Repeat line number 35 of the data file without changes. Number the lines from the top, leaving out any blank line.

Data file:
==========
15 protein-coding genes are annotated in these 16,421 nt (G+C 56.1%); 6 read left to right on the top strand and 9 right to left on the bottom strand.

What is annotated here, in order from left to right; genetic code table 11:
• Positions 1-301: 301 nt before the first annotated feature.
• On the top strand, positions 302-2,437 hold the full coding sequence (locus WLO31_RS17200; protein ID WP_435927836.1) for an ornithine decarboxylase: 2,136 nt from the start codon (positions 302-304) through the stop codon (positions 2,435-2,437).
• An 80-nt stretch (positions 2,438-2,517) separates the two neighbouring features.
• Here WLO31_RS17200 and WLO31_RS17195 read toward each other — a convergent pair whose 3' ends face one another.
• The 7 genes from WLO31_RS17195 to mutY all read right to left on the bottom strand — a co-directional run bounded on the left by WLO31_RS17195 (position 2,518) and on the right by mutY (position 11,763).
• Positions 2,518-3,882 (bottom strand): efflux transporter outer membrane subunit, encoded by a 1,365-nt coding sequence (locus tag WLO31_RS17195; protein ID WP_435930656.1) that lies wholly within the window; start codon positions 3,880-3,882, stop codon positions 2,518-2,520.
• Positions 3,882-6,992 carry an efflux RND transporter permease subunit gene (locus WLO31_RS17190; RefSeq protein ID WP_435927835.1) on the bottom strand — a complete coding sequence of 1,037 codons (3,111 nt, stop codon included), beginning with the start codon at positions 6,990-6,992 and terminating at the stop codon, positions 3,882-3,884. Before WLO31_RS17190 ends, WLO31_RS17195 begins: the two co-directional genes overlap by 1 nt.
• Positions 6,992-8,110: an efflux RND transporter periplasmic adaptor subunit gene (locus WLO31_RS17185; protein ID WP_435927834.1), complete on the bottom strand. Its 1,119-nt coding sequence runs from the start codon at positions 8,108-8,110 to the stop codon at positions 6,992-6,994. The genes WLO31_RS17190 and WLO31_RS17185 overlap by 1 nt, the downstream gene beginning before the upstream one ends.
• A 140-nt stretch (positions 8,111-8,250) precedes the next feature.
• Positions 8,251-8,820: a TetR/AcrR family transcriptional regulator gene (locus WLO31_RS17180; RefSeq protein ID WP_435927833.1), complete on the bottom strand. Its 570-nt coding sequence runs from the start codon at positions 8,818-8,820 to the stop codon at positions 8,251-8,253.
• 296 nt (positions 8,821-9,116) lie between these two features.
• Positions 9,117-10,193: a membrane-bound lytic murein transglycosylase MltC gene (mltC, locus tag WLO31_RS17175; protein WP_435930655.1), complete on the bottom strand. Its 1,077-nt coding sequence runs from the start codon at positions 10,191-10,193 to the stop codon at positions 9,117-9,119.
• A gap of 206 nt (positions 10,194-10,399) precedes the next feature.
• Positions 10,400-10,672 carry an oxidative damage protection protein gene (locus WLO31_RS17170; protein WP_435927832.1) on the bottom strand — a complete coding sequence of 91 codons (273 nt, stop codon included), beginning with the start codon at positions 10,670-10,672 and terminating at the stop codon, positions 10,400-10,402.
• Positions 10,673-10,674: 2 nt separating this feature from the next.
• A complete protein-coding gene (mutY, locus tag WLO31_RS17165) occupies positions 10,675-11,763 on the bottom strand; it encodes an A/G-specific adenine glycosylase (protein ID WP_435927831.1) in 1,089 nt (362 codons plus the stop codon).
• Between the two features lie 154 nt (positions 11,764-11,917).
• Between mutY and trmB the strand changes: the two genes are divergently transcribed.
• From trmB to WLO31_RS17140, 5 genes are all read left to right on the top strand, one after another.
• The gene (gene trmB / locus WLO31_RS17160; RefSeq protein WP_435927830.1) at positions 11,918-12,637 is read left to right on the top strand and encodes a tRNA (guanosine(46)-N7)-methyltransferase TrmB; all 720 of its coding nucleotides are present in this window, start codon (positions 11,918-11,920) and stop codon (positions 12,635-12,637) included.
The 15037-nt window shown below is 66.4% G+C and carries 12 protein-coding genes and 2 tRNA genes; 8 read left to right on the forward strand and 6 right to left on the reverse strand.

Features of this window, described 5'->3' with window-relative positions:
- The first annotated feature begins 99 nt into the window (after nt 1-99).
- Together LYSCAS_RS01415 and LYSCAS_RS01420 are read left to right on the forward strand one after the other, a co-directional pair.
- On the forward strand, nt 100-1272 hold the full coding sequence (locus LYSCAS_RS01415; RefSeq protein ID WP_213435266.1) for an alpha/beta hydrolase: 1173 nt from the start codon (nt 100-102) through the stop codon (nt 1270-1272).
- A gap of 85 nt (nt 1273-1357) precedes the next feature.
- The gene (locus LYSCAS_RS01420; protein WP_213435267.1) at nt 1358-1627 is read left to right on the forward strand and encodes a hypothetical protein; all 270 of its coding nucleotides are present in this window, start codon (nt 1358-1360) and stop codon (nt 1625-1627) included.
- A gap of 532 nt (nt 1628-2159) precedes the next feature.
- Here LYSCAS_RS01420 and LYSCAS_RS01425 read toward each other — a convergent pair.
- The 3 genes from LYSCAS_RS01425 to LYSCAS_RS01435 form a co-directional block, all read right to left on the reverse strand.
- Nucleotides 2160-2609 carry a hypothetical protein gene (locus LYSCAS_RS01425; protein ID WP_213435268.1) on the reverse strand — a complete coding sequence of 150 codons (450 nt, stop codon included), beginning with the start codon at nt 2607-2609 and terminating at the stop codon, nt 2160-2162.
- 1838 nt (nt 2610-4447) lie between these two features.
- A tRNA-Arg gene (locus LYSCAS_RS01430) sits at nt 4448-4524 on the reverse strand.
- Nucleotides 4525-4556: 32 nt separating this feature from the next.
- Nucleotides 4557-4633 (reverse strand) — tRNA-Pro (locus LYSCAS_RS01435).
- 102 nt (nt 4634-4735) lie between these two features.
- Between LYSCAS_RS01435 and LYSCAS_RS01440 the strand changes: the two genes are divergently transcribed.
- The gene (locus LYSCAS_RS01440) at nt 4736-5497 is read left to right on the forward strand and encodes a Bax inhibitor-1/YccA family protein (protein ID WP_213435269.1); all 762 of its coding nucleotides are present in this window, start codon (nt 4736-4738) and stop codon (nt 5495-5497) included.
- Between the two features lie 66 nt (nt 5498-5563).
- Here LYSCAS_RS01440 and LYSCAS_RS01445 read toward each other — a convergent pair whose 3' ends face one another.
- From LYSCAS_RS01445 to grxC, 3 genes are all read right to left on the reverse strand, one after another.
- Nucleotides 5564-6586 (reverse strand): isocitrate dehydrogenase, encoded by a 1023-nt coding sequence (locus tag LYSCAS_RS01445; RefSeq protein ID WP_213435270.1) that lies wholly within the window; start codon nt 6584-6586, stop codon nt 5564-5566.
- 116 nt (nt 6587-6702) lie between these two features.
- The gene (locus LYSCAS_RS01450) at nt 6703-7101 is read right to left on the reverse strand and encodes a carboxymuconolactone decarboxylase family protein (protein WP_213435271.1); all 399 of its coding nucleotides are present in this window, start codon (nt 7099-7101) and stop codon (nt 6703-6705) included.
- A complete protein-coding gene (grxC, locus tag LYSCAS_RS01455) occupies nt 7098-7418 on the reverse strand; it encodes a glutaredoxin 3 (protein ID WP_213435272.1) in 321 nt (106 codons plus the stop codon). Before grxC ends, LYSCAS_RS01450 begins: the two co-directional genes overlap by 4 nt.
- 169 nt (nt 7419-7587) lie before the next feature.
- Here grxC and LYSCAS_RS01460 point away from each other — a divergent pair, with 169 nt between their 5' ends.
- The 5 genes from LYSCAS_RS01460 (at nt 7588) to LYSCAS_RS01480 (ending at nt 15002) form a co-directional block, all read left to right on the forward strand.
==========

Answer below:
- A tRNA-Arg gene (locus LYSCAS_RS01430) sits at nt 4448-4524 on the reverse strand.